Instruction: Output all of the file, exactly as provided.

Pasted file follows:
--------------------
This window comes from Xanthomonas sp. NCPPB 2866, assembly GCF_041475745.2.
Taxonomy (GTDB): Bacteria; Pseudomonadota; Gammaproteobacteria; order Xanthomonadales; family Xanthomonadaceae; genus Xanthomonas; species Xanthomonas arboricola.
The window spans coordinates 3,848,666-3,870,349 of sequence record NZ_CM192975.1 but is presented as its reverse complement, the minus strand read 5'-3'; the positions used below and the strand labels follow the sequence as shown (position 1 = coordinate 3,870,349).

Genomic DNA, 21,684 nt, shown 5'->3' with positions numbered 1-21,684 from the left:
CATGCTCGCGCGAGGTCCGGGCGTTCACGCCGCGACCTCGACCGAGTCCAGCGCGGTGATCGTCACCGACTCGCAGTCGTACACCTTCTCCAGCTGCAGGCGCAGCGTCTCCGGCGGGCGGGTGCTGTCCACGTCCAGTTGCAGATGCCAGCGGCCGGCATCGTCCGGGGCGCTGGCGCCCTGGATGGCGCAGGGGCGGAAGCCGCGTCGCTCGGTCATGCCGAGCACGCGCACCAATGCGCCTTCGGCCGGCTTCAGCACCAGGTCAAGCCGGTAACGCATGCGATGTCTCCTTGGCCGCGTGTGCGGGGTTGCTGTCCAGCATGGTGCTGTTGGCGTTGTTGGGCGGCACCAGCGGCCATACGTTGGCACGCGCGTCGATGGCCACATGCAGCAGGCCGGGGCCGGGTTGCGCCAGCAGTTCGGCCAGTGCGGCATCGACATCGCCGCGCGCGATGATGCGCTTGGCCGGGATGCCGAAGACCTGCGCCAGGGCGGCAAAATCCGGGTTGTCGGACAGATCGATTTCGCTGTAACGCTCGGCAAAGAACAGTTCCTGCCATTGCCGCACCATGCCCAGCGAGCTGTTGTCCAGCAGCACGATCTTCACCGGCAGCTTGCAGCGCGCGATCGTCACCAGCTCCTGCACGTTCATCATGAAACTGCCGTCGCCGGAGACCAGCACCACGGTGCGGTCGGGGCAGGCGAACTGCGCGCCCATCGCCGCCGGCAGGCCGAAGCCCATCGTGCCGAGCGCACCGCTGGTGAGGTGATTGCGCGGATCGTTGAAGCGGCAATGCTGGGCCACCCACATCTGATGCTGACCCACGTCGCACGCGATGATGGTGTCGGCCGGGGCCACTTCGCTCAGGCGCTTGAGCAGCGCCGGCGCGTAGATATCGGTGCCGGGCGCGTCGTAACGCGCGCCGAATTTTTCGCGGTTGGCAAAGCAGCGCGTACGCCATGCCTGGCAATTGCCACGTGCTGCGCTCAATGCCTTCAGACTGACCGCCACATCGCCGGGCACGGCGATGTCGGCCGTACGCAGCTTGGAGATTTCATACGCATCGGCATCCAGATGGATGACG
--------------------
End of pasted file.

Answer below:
This window comes from Xanthomonas sp. NCPPB 2866, assembly GCF_041475745.2.
Taxonomy (GTDB): Bacteria; Pseudomonadota; Gammaproteobacteria; order Xanthomonadales; family Xanthomonadaceae; genus Xanthomonas; species Xanthomonas arboricola.
The window spans coordinates 3,848,666-3,870,349 of sequence record NZ_CM192975.1 but is presented as its reverse complement, the minus strand read 5'-3'; the positions used below and the strand labels follow the sequence as shown (position 1 = coordinate 3,870,349).

Genomic DNA, 21,684 nt, shown 5'->3' with positions numbered 1-21,684 from the left:
CATGCTCGCGCGAGGTCCGGGCGTTCACGCCGCGACCTCGACCGAGTCCAGCGCGGTGATCGTCACCGACTCGCAGTCGTACACCTTCTCCAGCTGCAGGCGCAGCGTCTCCGGCGGGCGGGTGCTGTCCACGTCCAGTTGCAGATGCCAGCGGCCGGCATCGTCCGGGGCGCTGGCGCCCTGGATGGCGCAGGGGCGGAAGCCGCGTCGCTCGGTCATGCCGAGCACGCGCACCAATGCGCCTTCGGCCGGCTTCAGCACCAGGTCAAGCCGGTAACGCATGCGATGTCTCCTTGGCCGCGTGTGCGGGGTTGCTGTCCAGCATGGTGCTGTTGGCGTTGTTGGGCGGCACCAGCGGCCATACGTTGGCACGCGCGTCGATGGCCACATGCAGCAGGCCGGGGCCGGGTTGCGCCAGCAGTTCGGCCAGTGCGGCATCGACATCGCCGCGCGCGATGATGCGCTTGGCCGGGATGCCGAAGACCTGCGCCAGGGCGGCAAAATCCGGGTTGTCGGACAGATCGATTTCGCTGTAACGCTCGGCAAAGAACAGTTCCTGCCATTGCCGCACCATGCCCAGCGAGCTGTTGTCCAGCAGCACGATCTTCACCGGCAGCTTGCAGCGCGCGATCGTCACCAGCTCCTGCACGTTCATCATGAAACTGCCGTCGCCGGAGACCAGCACCACGGTGCGGTCGGGGCAGGCGAACTGCGCGCCCATCGCCGCCGGCAGGCCGAAGCCCATCGTGCCGAGCGCACCGCTGGTGAGGTGATTGCGCGGATCGTTGAAGCGGCAATGCTGGGCCACCCACATCTGATGCTGACCCACGTCGCACGCGATGATGGTGTCGGCCGGGGCCACTTCGCTCAGGCGCTTGAGCAGCGCCGGCGCGTAGATATCGGTGCCGGGCGCGTCGTAACGCGCGCCGAATTTTTCGCGGTTGGCAAAGCAGCGCGTACGCCATGCCTGGCAATTGCCACGTGCTGCGCTCAATGCCTTCAGACTGACCGCCACATCGCCGGGCACGGCGATGTCGGCCGTACGCAGCTTGGAGATTTCATACGCATCGGCATCCAGATGGATGACG